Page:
You could argue that these were scandalous because they came in a year late; that’d be a reasonable point but it’s almost certain that in March 2020 it would already have been too late because the virus had travelled around the world and arrived in Britain. In February 2021 quarantines were inane: multiple variants of the virus are already endemic; they were not enforced with anything like the military-style might of Australia and New Zealand’s (thank god, some might say); the victims of these quarantines – for that is what they are, because solitary confinement is uncannily cruel – had already tested NEGATIVE. Idiocy and sadism collided in typically Johnsonian fashion.


Without again going over the overwhelming evidence that masks – as commonly worn by most people in most settings – do little to stem the spread of the virus, remember that these were mandated in summer, when cases were virtually non-existent. It was ridiculous. But then picture the mask manufacturers’ PR teams whispering in governments’ ears all around the world: “You’ll look really virtuous, like you care about your people” and then out of earshot “And we’ll make loads of money!” Further mission creep and deliberately vague directions on when you should wear them saw them become ubiquitous throughout the land, even where they weren’t mandated, like in the street. A scary, dystopian world was created.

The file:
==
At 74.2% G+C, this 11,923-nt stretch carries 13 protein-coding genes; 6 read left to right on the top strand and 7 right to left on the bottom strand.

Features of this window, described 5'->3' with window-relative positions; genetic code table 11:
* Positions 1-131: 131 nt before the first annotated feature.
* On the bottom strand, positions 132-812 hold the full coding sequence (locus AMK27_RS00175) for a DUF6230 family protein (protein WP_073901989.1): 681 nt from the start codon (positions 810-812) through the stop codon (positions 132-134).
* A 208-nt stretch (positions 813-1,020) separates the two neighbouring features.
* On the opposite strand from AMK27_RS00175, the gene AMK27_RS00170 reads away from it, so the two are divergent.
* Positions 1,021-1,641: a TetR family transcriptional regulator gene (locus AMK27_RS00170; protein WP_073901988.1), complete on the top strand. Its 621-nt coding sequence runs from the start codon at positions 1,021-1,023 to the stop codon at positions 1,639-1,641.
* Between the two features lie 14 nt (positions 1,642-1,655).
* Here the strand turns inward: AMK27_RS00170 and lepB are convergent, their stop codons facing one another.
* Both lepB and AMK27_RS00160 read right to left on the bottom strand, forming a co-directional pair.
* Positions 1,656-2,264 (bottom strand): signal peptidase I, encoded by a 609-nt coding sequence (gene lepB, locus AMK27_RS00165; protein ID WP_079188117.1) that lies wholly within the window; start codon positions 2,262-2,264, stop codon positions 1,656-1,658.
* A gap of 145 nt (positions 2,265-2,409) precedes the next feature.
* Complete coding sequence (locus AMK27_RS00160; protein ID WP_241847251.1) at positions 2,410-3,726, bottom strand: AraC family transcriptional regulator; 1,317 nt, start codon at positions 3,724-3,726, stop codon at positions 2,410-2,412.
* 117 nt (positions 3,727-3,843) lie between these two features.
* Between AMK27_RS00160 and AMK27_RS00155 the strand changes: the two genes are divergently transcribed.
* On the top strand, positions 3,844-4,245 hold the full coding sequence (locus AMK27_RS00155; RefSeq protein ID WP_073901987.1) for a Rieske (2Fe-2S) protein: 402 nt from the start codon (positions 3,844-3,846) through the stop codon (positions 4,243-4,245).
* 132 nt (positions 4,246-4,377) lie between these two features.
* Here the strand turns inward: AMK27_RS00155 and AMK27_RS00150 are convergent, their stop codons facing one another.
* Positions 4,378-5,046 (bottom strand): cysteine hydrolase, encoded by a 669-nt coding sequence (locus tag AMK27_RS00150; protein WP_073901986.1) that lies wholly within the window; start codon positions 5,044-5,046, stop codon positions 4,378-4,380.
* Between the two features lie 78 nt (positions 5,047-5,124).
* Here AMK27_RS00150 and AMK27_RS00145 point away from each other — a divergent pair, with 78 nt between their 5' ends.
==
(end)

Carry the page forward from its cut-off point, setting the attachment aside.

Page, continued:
It’s long been known that viral transmission in wide open spaces is extremely unlikely. It’s also long been known that participation in physical sport produces enormous physical and mental health benefits. And so this government, in its infinite thickness, banned sport, even non-team activities like golf, tennis and swimming, for most of the previous year.